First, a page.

Music from Korea with Love–the NWEAMO Festival Opens Virtually in Your Living Room

San Diego’s annual New West Evolving Arts and Music Organism–also know as the NWEAMO Festival–opened Saturday, May 16, with a program streamed live on YouTube from Seoul, Korea. The new music Festival, a creation of San Diego State University resident composer Joseph Martin Waters, customarily spills over a weekend of performances on the university campus just before the spring semester comes to a close. Under the current quarantine, however, the university is completely closed, and live performances anywhere in the state are still not licit.

So Waters enlisted his Korean colleague Jeonghyeon Joo, a virtuosa on the traditional Korean haeguem who has appeared in the last two NWEAMO Festivals, to perform from Korea with harpist Suenghee Han. In the photo below of Korea’s PHASE ensemble, the featured guest ensemble at the 2019 NWEAMO Festival, Jeonghyeon Joo sits at the center of the quintet, holding her haeguem, a two-stringed, bowed instrument the size of a viola, but played in upright position like a cello. Although for this performance Suenghee Han played a typical western concert harp, the sounds of the instruments from different musical cultures blended gracefully: the harp’s percussive attacks and floating clouds of harmonic clusters complemented the sinuous line and slightly nasal, sustained timbre of the haeguem.

Ensemble PHASE at the S.D.S.U. Smith Recital Hall in 2019 [photo (c.) SanDiegoStory]

Much of the program was devoted to Korean music, including Texu Kim’s 2013 “Zezhu” in an arrangement by Joo and Sungkuk Son, an energetic, at times highly charged post-modern tone poem expressing the amazing power of bodies of water. In program notes on his website, the composer explains that the work’s title means “water” or “natural flow,” an important Taoist principle. Joo’s haeguem projected nervous, pulsing themes to create an edgy surface tension that nevertheless moved over a slow pulse, while Han’s harp  countered with bright flourishes and angular counter melodies. “Zezhu” presented a satisfying balance between a contentious repartee between the two voices at the center and a more meditative resolution towards the conclusion. San Diegans encountered Texu Kim in San Diego Symphony concerts earlier this season (February 28 & 29), when the orchestra performed his well-received “Spin-Flip” under the baton of guest conductor Eun Sun Kim.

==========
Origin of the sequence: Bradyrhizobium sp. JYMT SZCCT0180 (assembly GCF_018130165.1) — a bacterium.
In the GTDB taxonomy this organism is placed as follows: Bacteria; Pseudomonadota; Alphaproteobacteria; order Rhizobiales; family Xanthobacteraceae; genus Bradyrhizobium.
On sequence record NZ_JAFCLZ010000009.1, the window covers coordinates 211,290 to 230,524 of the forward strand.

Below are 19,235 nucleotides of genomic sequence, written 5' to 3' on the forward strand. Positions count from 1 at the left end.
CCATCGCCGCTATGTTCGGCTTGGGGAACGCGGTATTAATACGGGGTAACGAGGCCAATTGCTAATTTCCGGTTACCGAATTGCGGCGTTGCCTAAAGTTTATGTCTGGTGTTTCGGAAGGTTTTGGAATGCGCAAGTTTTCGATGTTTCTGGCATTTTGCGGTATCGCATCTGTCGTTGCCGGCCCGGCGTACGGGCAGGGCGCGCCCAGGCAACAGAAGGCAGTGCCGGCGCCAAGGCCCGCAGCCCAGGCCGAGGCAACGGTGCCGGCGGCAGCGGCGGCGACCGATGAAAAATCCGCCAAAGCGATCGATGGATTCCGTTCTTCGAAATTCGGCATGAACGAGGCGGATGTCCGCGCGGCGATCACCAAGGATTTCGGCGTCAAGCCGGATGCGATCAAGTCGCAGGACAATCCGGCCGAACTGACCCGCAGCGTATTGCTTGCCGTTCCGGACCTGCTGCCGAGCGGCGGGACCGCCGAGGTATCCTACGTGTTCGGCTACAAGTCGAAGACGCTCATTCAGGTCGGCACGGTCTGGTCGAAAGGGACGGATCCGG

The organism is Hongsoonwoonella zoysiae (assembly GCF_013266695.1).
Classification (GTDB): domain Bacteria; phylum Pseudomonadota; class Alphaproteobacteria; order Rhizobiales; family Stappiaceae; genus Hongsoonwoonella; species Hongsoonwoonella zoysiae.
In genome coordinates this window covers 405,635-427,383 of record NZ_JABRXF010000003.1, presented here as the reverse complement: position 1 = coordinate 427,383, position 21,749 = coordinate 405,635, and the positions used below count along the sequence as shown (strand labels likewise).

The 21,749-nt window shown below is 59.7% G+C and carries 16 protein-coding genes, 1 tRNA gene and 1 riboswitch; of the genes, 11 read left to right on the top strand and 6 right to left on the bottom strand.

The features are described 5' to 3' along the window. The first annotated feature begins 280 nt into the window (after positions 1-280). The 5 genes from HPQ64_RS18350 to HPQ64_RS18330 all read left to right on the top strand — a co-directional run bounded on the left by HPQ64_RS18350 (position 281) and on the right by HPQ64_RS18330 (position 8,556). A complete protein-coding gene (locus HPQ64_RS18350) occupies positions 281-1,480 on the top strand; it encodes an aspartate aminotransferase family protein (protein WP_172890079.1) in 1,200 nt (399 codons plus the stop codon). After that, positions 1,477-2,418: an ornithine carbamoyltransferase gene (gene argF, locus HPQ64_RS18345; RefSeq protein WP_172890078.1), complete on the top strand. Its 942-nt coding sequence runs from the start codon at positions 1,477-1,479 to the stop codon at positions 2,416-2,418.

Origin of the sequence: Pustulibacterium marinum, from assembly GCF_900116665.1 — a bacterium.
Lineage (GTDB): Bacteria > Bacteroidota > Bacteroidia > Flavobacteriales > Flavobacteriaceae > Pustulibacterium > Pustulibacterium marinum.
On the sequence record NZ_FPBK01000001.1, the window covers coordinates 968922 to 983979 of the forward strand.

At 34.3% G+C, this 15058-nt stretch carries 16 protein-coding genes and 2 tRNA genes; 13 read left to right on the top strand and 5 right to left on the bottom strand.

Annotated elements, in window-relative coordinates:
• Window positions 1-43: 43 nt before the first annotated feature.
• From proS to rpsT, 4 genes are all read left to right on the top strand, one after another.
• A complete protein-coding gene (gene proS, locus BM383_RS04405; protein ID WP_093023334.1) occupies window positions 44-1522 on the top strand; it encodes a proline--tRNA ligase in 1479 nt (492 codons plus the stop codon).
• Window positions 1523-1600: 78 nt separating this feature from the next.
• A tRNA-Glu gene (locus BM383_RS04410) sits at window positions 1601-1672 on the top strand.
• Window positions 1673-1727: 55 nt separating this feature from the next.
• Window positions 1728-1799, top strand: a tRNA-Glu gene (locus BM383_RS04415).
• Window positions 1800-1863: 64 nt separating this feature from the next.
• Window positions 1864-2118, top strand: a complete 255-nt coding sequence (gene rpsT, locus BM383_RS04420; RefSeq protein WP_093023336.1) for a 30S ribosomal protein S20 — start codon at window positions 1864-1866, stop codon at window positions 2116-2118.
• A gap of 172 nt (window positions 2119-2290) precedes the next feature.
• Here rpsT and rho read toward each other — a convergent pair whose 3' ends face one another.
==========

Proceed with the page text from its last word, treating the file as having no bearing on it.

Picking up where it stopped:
In contrast, contemporary Korean composer Sngkn Kim’s “Music for Haeguem and Harp” offered a more refined, almost Impressionist tableau in which the haegeum‘s languid, sustained themes suggested intense yearning, adorned with delicate, short glissando motifs from the harp. The haegeum‘s characteristic wide vibrato at times suggests the human voice, which made it the ideal instrumental stand-in for the vocal line in Joe Waters’ existentialist ballad “Things,” which the duo gave a particularly probing and sensitive performance. It brought to mind countertenor Rodolfo Giron’s winning performance of the ballad in the 2017 NWEAMO Festival at S.D.S.U.

Joo and Han closed their program with Junghae Lee’s setting of “Two Korean Folk Songs.” including “Arirang,” a beloved traditional song revered in both North and South Korea and known in North America through its many attractive choral arrangements. Some sources trace the origin of  the sweetly melancholic “Arirang” to a touching love lament penned some 600 years ago. In more recent history it became a song of fervent national identity during the Japanese occupation of the Korean peninsula during the first half of the 20th century. Lee’s arrangement and the duo’s performance captured both the romantic and patriotic qualities of “Arirang.”

Today, May 17, at 2:00 p.m., the NWEAMO Festival will offer another musical presentation on YouTube.


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